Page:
To: Ted Hardie <email@example.com>, firstname.lastname@example.org
Cc: Edward Lewis <Ed.Lewis@Neustar.biz>
From: Edward Lewis <Ed.Lewis@Neustar.biz>
Date: Thu, 5 Apr 2007 15:31:25 -0400
Subject: [ietf-provreg] Re: EPP Extensions for IDN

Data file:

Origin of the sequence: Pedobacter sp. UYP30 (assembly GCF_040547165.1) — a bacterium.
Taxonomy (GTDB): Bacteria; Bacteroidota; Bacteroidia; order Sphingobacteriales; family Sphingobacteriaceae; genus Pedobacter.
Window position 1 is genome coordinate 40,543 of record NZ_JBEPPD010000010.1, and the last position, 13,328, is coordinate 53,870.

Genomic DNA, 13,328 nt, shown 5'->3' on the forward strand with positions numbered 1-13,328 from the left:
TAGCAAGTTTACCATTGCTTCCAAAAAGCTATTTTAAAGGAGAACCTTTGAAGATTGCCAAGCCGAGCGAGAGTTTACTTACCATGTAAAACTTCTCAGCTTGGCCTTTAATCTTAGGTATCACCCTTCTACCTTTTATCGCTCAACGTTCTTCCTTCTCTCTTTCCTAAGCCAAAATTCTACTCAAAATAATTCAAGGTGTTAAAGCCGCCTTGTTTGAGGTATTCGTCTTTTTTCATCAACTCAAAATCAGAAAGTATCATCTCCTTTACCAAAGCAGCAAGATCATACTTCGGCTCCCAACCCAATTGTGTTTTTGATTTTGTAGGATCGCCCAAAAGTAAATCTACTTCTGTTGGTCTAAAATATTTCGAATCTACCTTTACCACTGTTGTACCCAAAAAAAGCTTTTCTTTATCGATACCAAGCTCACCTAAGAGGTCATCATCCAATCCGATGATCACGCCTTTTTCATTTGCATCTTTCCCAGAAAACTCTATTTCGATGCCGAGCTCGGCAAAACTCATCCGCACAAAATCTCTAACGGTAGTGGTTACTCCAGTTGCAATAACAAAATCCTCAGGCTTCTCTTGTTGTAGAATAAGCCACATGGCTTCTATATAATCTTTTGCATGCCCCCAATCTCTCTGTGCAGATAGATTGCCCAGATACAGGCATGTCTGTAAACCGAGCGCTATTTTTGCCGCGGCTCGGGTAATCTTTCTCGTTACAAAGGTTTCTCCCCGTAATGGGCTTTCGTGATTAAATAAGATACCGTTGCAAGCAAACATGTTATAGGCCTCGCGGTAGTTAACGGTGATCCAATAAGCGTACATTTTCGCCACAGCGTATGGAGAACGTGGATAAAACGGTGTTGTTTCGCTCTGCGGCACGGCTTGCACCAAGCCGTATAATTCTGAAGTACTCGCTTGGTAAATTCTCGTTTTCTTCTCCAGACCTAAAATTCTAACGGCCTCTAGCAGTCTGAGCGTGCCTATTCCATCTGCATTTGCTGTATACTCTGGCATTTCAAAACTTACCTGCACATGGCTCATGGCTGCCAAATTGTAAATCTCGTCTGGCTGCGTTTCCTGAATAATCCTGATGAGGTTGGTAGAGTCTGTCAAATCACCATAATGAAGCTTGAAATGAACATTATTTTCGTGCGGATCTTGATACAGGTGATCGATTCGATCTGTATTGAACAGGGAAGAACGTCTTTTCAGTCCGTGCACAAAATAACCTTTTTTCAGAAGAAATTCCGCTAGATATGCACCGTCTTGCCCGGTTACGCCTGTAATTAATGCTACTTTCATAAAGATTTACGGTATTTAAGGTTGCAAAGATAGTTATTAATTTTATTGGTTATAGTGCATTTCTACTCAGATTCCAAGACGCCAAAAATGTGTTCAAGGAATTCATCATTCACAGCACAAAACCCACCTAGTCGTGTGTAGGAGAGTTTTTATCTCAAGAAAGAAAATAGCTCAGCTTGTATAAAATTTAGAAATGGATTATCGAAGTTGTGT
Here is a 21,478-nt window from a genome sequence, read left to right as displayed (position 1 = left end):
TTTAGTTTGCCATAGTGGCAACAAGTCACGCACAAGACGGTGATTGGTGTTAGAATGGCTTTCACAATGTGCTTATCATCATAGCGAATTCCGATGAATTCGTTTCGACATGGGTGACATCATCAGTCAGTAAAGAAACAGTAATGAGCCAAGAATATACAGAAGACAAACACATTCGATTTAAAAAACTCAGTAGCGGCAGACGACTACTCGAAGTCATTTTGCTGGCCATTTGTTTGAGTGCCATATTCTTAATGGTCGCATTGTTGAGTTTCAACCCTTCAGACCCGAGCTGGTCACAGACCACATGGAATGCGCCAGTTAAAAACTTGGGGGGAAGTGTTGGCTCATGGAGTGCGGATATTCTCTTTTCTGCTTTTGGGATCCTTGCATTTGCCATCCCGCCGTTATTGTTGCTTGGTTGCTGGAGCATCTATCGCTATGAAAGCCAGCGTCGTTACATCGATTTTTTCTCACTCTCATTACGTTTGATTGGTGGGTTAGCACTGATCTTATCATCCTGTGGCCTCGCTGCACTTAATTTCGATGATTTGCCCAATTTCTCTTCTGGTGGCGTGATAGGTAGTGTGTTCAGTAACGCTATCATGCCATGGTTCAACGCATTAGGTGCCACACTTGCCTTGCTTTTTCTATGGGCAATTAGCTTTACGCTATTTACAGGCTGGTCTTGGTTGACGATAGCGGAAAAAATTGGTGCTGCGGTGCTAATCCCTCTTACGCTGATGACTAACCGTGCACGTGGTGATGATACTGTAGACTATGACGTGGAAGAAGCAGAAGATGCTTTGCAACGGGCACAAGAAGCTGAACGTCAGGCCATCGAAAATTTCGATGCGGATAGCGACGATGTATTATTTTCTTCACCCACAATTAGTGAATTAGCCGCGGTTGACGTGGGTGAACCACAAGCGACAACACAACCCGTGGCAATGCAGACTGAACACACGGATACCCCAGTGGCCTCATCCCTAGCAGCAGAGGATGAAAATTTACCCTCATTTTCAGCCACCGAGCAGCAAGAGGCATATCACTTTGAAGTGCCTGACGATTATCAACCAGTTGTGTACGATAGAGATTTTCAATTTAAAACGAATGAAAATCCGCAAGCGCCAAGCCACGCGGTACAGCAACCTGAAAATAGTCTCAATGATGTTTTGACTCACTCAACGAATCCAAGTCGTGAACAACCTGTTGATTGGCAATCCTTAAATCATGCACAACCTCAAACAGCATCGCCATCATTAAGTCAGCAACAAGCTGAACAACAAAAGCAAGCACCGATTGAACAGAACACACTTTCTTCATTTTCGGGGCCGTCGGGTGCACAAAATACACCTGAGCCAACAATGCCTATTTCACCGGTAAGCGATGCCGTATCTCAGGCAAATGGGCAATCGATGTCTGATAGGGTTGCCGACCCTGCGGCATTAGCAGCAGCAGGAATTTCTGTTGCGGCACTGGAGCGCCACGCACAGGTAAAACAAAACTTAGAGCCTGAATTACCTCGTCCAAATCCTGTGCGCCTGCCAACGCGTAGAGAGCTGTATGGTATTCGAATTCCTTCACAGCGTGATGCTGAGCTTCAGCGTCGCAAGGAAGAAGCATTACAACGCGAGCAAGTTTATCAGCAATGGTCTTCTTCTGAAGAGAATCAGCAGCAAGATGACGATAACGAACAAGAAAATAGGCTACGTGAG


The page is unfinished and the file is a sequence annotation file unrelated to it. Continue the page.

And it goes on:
At 11:41 -0700 4/5/07, Ted Hardie wrote: >Hmm, the Wade-Giles transliteration for Zhong is Chung, so I would >say that the >pinyin transliteration Zhongshan maps to the Wade-Giles transliteration >Chungshan. Thanks, Ted. I think my mistake was faulty memory of the Cheong/Chung on the road signs, but I wasn't aware of "Wade-Giles" name of the transliteration approach. (I knew there was something in use, but hadn't learned of it by name yet.) >I suspect your expert was simplifying this for you. Equivalent looking won't >work by itself, as there are code points that look equivalent and are valid >Unicode, but are generally excluded. I think your expert was trying to get >at the idea that they consider the ideographs distinct from any >transliteration, but may treat ideographs as equivalent if they see one as >a variant of the other (see 3473 for the language variant table version of > this idea). I think maybe it was my fault. BTW, when I used "we" I am not sure I am speaking for my registry's policies or a community of researcher's policies, just to clear this up. I think "we" would equate both the simplified and traditional Chinese strings for Tokyo even though they do not look the same, but not include the transliterations. So, yeah, it's not just equivalent looking, I was over simplifying. >In general, pronunciation is a very large rathole, as there are multiple >dialects and things that sound the same will vary from dialect to dialect. Yes, that is something I had been neglecting...Cantonese, etc. I have only spent time trying to learn Mandarin and thus keep forgetting about the other Chinese dialects. It's really humbling to travel through regions and realize the enormity of the IDN issue. At APRICOT in Bali, talking to a tour guide was really enlightening - they know the local language (Balinese), the national language (Indonesian), and then the language of their customers - which is not just English (the usual language of business). He said that many islands had a local dialect but you had to learn the national language in school. Every time you think you are making headway into understanding more forms of human communication, there seem to be a bijillion dialects and transliterations lurking around the next corner. -- -=-=-=-=-=-=-=-=-=-=-=-=-=-=-=-=-=-=-=-=-=-=-=-=-=-=-=-=-=-=-=-=-=-=-=-=-=- Edward Lewis +1-571-434-5468 NeuStar Sarcasm doesn't scale.